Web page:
The saddest kind of call I receive as an editor is from office managers and administrative assistants who phone to ask that persons be removed from our mailing list. This year, about 25 of these calls came — more than ever before. During the calls, I always ask why the appeal is being made. The inevitable answer: This person doesn't work with us anymore. Though it's tempting to continue the line of questioning, it's here that manners dictate that it ends.

We can only assume that the worldwide economic downturn and continued migration of manufacturing overseas are to blame. According to the U.S. Bureau of Labor Statistics, the number of mechanical engineering jobs plummeted from 300,000 to 245,000 in 2009 — titles that make up a healthy portion of Motion System Design's circulation. Electrical and software engineering posts fared marginally better. I highly recommend a visit to the Bureau's website at bls.gov; it is a fascinating and disturbing treasure trove of data on things called “mass layoff events” and “new unemployment decreases.” Indeed, we have entered into a period of U.S. history marked by no small measure of disruption and large-scale social shifts.

In any case, as we ourselves put last year behind us, the Motion System Design staff sends you warm wishes for a happy new year. With any luck, 2010 will prove the year for both individual progress and solid recovery for manufacturing as a whole.

To contribute in our own way to this advancement, Motion System Design has added a new series for 2010 called State of the Art. Find the first installment on page 22 of this issue. In this ongoing series, my esteemed colleague Frances Richards will present you with information on what is regarded as the latest and most effective technologies used in motion systems.

Another new series, Motion Scenarios, will focus on one unique motion function each month: Conveying, articulating, and indexing are just a few of the topics we'll cover this year. Originally the brainchild of Motion System Design's Larry Berardinis, this series of articles aims to detail the physics and engineering challenges of several motion-task subtypes, as well as the most common design approaches and parts for addressing the Scenario at hand. I've put together the first installment on gripping; you can read that feature starting on page 12.

A good number of you responded to our September 2009 Reader Survey indicating that our more basic MSD 101 and Brushing Up articles are actually of help for job functions outside of your core engineering areas of expertise. For this reason, we'll continue with these classics in 2010. We will also continue our popular Design by Objective and Greengineering series. The latter will showcase approaches and products specifically developed to reduce waste and increase machine efficiency. With the new NEMA motor efficiency guidelines and other regulatory changes on the way in the U.S., we'll all have our hands full keeping up with these developments. That's acceptable: After all, we may one day recognize that there is no greater cause for engineering than sustainability — and no greater promise for the resurgence of American manufacturing than green technology.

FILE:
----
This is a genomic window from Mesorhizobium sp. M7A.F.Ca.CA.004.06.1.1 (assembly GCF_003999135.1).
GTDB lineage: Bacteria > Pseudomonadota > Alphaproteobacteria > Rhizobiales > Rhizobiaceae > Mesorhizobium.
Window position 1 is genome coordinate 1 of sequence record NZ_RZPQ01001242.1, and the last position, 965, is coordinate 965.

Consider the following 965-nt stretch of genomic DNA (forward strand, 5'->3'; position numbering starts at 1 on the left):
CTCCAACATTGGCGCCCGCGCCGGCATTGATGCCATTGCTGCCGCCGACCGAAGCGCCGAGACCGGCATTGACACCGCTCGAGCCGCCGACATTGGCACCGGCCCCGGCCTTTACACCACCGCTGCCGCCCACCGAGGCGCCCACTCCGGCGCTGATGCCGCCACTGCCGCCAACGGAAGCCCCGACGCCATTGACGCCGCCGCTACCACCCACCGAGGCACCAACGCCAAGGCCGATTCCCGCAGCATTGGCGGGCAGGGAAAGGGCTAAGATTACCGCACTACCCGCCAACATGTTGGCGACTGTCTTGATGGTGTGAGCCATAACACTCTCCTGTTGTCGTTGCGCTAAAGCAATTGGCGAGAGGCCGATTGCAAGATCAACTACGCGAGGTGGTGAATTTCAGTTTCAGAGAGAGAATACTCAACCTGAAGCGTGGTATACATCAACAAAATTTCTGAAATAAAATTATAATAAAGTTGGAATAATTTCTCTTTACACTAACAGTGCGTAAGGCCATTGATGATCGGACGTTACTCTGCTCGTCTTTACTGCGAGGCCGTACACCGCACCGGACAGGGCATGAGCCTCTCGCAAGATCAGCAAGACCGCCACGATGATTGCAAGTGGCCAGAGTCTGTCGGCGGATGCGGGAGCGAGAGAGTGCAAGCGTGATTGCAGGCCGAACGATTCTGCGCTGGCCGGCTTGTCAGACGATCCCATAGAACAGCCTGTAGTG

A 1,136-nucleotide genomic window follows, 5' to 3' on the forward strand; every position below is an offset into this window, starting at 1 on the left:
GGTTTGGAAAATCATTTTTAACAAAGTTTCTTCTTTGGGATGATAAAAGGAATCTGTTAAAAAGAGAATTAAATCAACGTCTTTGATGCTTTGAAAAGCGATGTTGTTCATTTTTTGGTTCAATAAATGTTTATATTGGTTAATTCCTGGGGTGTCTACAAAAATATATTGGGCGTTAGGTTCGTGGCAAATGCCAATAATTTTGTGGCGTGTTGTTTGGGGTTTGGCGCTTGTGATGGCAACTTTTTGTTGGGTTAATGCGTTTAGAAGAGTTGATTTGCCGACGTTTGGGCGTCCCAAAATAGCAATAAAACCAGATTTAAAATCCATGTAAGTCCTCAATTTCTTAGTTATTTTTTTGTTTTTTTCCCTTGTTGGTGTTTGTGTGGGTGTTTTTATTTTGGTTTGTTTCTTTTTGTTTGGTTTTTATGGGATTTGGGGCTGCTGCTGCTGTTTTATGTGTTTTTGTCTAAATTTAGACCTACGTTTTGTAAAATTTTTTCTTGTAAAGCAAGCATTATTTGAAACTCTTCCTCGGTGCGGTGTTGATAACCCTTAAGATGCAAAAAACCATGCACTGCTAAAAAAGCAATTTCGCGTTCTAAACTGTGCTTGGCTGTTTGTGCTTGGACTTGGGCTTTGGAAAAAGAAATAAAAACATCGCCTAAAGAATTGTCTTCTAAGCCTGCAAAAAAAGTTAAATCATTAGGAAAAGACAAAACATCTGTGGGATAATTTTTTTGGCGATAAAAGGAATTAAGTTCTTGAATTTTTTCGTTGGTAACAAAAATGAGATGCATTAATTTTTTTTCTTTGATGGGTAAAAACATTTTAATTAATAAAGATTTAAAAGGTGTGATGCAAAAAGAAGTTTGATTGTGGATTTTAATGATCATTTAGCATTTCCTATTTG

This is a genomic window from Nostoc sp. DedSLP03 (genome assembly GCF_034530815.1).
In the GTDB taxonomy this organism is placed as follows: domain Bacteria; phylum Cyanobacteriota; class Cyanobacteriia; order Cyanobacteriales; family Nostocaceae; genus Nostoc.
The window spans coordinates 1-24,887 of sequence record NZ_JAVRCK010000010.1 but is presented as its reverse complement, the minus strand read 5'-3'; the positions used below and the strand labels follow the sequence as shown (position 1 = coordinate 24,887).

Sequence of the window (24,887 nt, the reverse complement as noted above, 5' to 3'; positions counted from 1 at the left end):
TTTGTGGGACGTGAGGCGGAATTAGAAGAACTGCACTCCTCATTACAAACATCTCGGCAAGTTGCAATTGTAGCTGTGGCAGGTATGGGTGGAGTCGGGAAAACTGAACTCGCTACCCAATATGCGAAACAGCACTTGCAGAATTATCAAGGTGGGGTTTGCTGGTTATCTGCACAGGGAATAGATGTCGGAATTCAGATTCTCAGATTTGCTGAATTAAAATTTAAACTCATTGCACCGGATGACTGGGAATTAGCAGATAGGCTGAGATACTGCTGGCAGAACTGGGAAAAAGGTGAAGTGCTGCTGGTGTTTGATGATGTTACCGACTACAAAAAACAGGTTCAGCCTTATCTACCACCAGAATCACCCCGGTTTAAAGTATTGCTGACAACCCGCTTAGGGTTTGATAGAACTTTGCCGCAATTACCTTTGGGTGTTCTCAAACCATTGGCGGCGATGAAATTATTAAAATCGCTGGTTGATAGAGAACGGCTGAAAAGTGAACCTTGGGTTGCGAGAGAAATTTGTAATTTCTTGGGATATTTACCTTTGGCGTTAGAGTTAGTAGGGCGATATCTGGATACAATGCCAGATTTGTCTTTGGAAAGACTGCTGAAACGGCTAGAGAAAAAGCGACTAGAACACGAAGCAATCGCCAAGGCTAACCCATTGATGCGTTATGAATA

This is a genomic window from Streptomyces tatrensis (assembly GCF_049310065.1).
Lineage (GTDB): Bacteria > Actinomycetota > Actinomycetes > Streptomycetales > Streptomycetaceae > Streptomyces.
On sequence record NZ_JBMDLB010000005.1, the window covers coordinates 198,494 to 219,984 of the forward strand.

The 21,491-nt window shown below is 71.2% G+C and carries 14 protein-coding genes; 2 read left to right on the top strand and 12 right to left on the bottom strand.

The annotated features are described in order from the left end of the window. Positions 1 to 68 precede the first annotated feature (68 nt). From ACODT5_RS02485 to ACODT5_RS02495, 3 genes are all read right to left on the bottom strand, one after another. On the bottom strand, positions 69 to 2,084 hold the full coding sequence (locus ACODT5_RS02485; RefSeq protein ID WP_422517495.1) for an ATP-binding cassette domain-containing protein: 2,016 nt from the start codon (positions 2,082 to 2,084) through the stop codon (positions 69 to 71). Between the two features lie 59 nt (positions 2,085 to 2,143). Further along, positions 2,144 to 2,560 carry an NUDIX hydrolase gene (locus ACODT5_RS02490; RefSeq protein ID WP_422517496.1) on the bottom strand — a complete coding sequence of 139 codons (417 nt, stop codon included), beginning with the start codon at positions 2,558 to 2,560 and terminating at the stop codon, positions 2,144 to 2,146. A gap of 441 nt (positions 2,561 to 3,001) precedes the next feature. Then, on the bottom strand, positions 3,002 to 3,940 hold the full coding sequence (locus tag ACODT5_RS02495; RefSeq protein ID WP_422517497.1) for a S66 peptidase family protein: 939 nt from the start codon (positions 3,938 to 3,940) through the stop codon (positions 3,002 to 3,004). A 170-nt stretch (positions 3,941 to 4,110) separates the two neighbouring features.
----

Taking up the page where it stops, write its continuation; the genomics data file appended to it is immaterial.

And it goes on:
Online, we continue to improve motionsystemdesign.com; we also invite you to follow and become a fan of the magazine at twitter.com/MotionSysDesign and facebook.com/motionsystemdesign. If you'd like to receive our popular Motion Monitor newsletter, please visit motionsystemdesign.com/eNewsletter to sign up. The conversations among readers about manufacturing and policies that affect industry are some of the most intelligent and thought provoking around. For those of you now reading from digital-edition.motionsystemdesign.com or looking to begin the next chapter of your career, take a peek at our publishing group's designengineerjobzone.com.

As always, we welcome your comments and feedback. Our door is always open: If you're interested in seeing coverage of a technical topic or motion technology in 2010, call or email us.